Although Michael Harriot is on vacation this week, he still agreed to write our weekly Clapback Mailbag. However, instead of responding to trolls, haters, disgruntled readers and anyone who has a question about the content on The Root, Michael submitted this open letter to Ahmaud Arbery.
Dear Mr. Arbery,
Do not rest in peace.
I always wondered why people take off running every time they supposedly see a ghost. When Scooby-Doo or other life supremacists see a phantom spirit, are they running to someplace safe or are they running from the apparition? It’s not as if the dead are bound by the laws of physics or nature. Ghosts can walk through walls, transcend time and space and, according to my research, the average ghost runs a 4.21 40-yard dash. Running to your mama’s room or hiding in the closet ain’t gonna help you, bruh. There is literally no escape! Ain’t nowhere to run!
Yes, I believe in ghosts.
There is a translucent shadow of a man that haunts me every day. You do not know this man but I promise you that he once lived and breathed and walked and talked among the living. And goddamn was he a human being.
One day, this man whom you do not know, walked into an Alabama church to protest a “bus situation” (It’s an obscure thing, you wouldn’t know anything about it) and remind the congregation of the words of another long-forgotten poltergeist, who went by the name of Yeshua, who, according to one of his homeboys, supposedly once said:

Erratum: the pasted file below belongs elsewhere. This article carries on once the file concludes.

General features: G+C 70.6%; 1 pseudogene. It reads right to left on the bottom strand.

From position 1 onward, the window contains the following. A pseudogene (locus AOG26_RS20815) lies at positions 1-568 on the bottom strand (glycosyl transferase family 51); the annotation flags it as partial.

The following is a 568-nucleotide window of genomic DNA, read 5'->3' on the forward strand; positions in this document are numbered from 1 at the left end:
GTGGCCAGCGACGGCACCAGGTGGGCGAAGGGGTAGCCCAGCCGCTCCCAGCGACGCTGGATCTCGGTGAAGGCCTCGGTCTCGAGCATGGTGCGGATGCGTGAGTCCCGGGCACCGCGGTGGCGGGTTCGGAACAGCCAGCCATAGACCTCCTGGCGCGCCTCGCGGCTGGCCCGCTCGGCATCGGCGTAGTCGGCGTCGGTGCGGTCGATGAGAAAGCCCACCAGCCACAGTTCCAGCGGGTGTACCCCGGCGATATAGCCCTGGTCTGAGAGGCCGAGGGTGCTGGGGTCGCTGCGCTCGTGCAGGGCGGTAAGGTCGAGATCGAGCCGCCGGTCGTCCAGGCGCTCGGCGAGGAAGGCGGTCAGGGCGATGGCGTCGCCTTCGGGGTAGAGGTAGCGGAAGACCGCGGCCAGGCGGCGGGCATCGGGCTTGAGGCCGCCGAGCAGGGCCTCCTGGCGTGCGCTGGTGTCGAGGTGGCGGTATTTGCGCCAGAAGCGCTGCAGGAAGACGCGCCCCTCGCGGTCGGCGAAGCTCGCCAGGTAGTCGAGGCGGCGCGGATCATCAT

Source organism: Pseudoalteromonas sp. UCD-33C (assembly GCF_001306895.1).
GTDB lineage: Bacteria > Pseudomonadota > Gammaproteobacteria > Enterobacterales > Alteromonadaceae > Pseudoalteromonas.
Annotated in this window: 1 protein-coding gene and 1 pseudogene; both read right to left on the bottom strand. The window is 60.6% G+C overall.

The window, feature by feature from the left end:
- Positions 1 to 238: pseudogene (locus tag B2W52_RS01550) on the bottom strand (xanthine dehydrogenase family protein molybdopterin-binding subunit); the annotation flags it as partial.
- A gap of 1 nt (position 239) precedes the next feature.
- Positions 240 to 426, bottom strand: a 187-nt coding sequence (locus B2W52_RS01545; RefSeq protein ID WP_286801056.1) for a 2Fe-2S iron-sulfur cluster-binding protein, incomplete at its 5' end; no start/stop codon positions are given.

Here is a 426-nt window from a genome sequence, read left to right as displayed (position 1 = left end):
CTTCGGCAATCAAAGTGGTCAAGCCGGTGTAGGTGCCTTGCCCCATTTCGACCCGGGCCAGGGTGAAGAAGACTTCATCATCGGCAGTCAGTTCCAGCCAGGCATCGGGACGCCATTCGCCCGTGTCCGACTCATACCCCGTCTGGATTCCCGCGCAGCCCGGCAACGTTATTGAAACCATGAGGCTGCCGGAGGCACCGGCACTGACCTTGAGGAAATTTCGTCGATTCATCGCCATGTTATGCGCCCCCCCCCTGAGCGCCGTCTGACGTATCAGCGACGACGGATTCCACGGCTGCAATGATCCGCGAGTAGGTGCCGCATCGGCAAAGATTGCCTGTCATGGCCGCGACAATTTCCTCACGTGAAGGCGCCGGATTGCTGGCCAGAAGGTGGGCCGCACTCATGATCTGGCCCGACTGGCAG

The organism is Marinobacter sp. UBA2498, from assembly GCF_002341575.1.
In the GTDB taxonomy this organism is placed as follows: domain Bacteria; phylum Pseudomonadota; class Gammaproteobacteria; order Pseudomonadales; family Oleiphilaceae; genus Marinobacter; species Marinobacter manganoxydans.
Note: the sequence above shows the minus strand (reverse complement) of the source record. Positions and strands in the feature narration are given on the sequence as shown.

Do not suppose that I have come to bring peace to the earth. I did not come to bring peace, but a sword.
Then, this man, this agitator, this hating-ass hater of evil, injustice and bus seating rules, delivered a sermon called “When Peace Becomes Obnoxious,” saying this.
Whenever I come, a conflict is precipitated between the old and the new, between justice and injustice, between the forces of light and the forces of darkness. I come to declare war over injustice. I come to declare war on evil. Peace is not merely the absence of some negative force—war, tension, confusion, but it is the presence of some positive force—justice, goodwill, the power of the kingdom of God.
I had a long talk with a man the other day about this bus situation. He discussed the peace being destroyed in the community, the destroying of good race relations. I agree that it is more tension now. But peace is not merely the absence of this tension, but the presence of justice. And even if we didn’t have this tension, we still wouldn’t have positive peace. Yes, it is true that if the Negro accepts his place, accepts exploitation and injustice, there will be peace. But it would be a peace boiled down to stagnant complacency, deadening passivity, and if peace means this, I don’t want peace.
- If peace means accepting second-class citizenship, I don’t want it.
- If peace means keeping my mouth shut in the midst of injustice and evil, I don’t want it.
- If peace means being complacently adjusted to a deadening status quo, I don’t want peace.
- If peace means a willingness to be exploited economically, dominated politically, humiliated and segregated, I don’t want peace.
Oh, beloved Mr. Arbery, they transformed that man into a ghost, too. They fired a bullet into that man’s head and turned his memory into a remnant of the thing he once was. Then, they made him into a martyr who sacrificed his life. As if he wanted to die. As if he had a choice. You may recognize the gossamer, whitewashed residue of our warrior as Martin Luther King Jr...
But I see ghosts.